We've eaten amazing food for incredibly cheap prices but are yet to find our go to spot. We'll keep you posted on that.
FINDING THE BEACHES
While there are beaches along the Malecon, the water quality can be suspect during the rainy season so the main beaches are on the road south of town. There are four, each with their own appeal. The first, Playa Tesoro, is a quiet bay with mangroves and a small restaurant that will be perfect for a quick paddle (I may finally get to inflate the paddle boards we've hauled all this way!). The second is Playa Pichilingue, a bigger, more open bay with a few restaurants and chairs and umbrellas for rent. Then its Playa Balandra, reputedly the most beautiful but with no services. When we went by it was crowded with families. And finally, on the other side of a small point, is Playa Tecolote. It's a wide open beach facing out into the Sea rather than in a bay. It has gentle waves, beautiful sand, and a bunch of restaurants.
This is the place we think we'll spend the most time. We can even drive out onto the beach to set up and then just walk down to the restaurants for something to eat.
GETTING IN SHAPE
Five months on the road was not kind to either Scott or I in terms of keeping fit. After Florida, where we had such a promising start with our beach walks and yoga, our routines faltered. BUT, we've picked them back up again here. The Malecon is a five kilometer path that's wonderful to walk as it's all right along the sea front. But at this time of year, it's too hot unless you're up before the sunrise - 6:30 am! We've done it a few times but decided it wasn't going to work on a regular basis so we joined a gym. It's really nice and, more importantly, it's air conditioned!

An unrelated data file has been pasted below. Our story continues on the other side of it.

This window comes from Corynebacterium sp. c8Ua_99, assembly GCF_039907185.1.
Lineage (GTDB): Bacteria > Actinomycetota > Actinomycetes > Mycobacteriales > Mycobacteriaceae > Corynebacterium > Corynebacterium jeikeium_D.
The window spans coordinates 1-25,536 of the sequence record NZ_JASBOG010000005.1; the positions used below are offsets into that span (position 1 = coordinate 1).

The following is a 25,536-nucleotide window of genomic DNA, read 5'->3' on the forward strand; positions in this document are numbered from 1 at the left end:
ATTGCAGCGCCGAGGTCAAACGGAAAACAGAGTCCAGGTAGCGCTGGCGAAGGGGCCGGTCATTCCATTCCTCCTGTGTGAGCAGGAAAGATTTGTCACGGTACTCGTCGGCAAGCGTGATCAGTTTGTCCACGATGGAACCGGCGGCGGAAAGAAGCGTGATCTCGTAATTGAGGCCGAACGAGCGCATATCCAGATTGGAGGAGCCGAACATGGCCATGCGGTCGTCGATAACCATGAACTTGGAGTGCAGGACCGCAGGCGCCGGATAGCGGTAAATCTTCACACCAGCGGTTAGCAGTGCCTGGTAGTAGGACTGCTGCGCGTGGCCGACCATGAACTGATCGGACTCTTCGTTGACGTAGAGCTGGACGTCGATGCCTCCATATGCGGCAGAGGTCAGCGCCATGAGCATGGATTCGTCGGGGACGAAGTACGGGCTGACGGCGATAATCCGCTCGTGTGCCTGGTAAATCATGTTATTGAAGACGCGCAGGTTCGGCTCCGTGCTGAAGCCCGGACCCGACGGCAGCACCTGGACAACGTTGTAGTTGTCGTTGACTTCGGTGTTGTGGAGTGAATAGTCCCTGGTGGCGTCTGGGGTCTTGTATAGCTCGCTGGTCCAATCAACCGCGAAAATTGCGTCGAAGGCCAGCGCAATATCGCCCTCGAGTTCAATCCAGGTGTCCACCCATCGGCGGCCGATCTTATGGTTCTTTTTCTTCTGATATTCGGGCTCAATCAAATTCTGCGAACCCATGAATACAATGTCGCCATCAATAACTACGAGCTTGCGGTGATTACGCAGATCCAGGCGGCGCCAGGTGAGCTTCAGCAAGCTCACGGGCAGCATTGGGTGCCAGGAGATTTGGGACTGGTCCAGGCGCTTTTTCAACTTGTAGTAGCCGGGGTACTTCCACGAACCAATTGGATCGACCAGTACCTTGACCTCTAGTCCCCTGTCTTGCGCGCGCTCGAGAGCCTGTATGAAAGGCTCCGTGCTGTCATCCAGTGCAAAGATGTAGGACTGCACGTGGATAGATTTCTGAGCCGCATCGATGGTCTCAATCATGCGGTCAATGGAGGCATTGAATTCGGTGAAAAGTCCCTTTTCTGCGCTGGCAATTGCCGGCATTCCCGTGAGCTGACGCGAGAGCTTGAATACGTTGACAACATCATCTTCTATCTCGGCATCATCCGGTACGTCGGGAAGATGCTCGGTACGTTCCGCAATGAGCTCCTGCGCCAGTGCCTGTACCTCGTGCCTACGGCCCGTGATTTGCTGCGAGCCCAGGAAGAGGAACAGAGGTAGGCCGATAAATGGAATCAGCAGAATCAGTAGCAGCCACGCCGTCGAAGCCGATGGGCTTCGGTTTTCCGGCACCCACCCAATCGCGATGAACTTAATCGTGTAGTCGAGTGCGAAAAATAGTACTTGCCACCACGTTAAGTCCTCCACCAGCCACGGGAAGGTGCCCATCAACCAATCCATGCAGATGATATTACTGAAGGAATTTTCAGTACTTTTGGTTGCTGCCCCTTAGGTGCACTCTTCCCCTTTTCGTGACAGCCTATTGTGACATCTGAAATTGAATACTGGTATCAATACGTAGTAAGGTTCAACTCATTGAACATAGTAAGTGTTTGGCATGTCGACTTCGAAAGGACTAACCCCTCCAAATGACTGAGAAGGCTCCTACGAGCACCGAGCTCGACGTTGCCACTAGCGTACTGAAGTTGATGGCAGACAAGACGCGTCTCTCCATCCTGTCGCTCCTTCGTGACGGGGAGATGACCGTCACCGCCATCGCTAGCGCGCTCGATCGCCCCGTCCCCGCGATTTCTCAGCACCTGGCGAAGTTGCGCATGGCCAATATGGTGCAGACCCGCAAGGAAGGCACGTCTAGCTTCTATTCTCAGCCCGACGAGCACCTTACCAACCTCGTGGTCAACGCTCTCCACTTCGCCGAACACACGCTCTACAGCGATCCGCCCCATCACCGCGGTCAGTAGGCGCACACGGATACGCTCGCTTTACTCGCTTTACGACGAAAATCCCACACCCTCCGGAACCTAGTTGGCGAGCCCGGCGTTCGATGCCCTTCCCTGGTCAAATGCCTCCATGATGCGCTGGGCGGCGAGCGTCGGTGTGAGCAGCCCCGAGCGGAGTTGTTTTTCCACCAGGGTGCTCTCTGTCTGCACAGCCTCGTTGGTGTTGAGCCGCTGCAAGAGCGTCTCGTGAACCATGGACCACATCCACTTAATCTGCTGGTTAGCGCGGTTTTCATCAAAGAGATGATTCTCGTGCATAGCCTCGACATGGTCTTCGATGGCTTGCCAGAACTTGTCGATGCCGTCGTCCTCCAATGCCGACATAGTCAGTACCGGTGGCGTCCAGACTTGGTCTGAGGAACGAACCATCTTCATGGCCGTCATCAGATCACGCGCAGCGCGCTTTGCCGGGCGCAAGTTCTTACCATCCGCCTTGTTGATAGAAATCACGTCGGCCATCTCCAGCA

And finally a word on the weather. We arrived earlier than we originally planned and we knew it would be hot but just how hot we weren't prepared for. July to September are the hottest months with highs close to 100 and high humidity. That means you leave the house to walk to the market and by the time you're back you're drenched in sweat. Mornings before 11:00 am are good and the evenings cool down. So we spend the middle of the day in air conditioning. Either at home or at the gym or the mall. Once it breaks, the weather will cool and it will be in the 80's and then the 70's for the rest of our stay.
And I must also mention that this is the "rainy" season. What that means in practice in La Paz is if a major storm comes in we might get rain. Because we are an the bay here, it keeps the afternoon storms pushed back into the mountains. We hit some rain storms coming back from the airport but we've only had one rain here so far.
You may recall our post about being rainmakers.
Well, the first night we were here we were talking with our landlord and he said: "It never rains in La Paz". Famous last words! The very next day it rained for the first time in a year! And it was a deluge. The streets were running with water like small rivers. So our track record is intact! Ha! Check out this short video for what it was like.